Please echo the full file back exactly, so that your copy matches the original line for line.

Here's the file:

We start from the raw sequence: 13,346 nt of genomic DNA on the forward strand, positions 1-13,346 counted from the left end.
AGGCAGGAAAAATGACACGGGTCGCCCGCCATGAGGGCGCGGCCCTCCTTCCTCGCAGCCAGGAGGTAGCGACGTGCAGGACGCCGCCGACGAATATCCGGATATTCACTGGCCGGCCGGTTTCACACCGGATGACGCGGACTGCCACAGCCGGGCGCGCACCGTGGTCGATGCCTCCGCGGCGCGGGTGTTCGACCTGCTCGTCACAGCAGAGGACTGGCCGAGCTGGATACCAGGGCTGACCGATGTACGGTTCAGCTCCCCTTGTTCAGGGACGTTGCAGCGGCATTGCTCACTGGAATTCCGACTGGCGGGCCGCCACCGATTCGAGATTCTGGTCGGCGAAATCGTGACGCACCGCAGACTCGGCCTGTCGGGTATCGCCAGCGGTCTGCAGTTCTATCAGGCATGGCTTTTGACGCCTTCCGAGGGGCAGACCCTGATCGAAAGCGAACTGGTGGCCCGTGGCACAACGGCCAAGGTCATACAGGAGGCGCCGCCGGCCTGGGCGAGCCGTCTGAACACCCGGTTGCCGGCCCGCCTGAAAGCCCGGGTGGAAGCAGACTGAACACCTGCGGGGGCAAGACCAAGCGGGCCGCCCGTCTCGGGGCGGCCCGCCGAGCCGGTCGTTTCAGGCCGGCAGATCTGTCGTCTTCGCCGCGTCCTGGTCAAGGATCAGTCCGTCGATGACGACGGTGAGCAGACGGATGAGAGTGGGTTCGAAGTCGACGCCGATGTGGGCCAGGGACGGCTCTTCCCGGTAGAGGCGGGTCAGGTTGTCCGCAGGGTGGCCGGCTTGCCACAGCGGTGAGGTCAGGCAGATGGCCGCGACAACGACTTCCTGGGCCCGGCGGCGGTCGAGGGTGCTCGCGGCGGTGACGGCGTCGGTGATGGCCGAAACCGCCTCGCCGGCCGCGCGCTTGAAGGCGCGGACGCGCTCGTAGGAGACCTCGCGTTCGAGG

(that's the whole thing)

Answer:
We start from the raw sequence: 13,346 nt of genomic DNA on the forward strand, positions 1-13,346 counted from the left end.
AGGCAGGAAAAATGACACGGGTCGCCCGCCATGAGGGCGCGGCCCTCCTTCCTCGCAGCCAGGAGGTAGCGACGTGCAGGACGCCGCCGACGAATATCCGGATATTCACTGGCCGGCCGGTTTCACACCGGATGACGCGGACTGCCACAGCCGGGCGCGCACCGTGGTCGATGCCTCCGCGGCGCGGGTGTTCGACCTGCTCGTCACAGCAGAGGACTGGCCGAGCTGGATACCAGGGCTGACCGATGTACGGTTCAGCTCCCCTTGTTCAGGGACGTTGCAGCGGCATTGCTCACTGGAATTCCGACTGGCGGGCCGCCACCGATTCGAGATTCTGGTCGGCGAAATCGTGACGCACCGCAGACTCGGCCTGTCGGGTATCGCCAGCGGTCTGCAGTTCTATCAGGCATGGCTTTTGACGCCTTCCGAGGGGCAGACCCTGATCGAAAGCGAACTGGTGGCCCGTGGCACAACGGCCAAGGTCATACAGGAGGCGCCGCCGGCCTGGGCGAGCCGTCTGAACACCCGGTTGCCGGCCCGCCTGAAAGCCCGGGTGGAAGCAGACTGAACACCTGCGGGGGCAAGACCAAGCGGGCCGCCCGTCTCGGGGCGGCCCGCCGAGCCGGTCGTTTCAGGCCGGCAGATCTGTCGTCTTCGCCGCGTCCTGGTCAAGGATCAGTCCGTCGATGACGACGGTGAGCAGACGGATGAGAGTGGGTTCGAAGTCGACGCCGATGTGGGCCAGGGACGGCTCTTCCCGGTAGAGGCGGGTCAGGTTGTCCGCAGGGTGGCCGGCTTGCCACAGCGGTGAGGTCAGGCAGATGGCCGCGACAACGACTTCCTGGGCCCGGCGGCGGTCGAGGGTGCTCGCGGCGGTGACGGCGTCGGTGATGGCCGAAACCGCCTCGCCGGCCGCGCGCTTGAAGGCGCGGACGCGCTCGTAGGAGACCTCGCGTTCGAGG